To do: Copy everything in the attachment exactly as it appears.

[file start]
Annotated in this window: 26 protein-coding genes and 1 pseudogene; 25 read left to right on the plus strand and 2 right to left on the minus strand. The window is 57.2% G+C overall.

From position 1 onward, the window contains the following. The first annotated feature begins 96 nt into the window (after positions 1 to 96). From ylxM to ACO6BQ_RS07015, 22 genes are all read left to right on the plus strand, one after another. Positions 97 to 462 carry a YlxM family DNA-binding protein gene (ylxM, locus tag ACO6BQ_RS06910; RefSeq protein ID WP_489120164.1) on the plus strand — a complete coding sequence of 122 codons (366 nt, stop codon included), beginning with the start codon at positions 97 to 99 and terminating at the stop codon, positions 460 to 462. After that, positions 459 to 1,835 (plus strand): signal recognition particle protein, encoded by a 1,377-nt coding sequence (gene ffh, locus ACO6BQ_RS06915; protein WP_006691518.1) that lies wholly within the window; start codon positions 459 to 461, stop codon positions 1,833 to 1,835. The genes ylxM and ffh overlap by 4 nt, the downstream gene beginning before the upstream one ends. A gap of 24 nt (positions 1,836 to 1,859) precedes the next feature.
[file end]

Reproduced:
Annotated in this window: 26 protein-coding genes and 1 pseudogene; 25 read left to right on the plus strand and 2 right to left on the minus strand. The window is 57.2% G+C overall.

From position 1 onward, the window contains the following. The first annotated feature begins 96 nt into the window (after positions 1 to 96). From ylxM to ACO6BQ_RS07015, 22 genes are all read left to right on the plus strand, one after another. Positions 97 to 462 carry a YlxM family DNA-binding protein gene (ylxM, locus tag ACO6BQ_RS06910; RefSeq protein ID WP_489120164.1) on the plus strand — a complete coding sequence of 122 codons (366 nt, stop codon included), beginning with the start codon at positions 97 to 99 and terminating at the stop codon, positions 460 to 462. After that, positions 459 to 1,835 (plus strand): signal recognition particle protein, encoded by a 1,377-nt coding sequence (gene ffh, locus ACO6BQ_RS06915; protein WP_006691518.1) that lies wholly within the window; start codon positions 459 to 461, stop codon positions 1,833 to 1,835. The genes ylxM and ffh overlap by 4 nt, the downstream gene beginning before the upstream one ends. A gap of 24 nt (positions 1,836 to 1,859) precedes the next feature.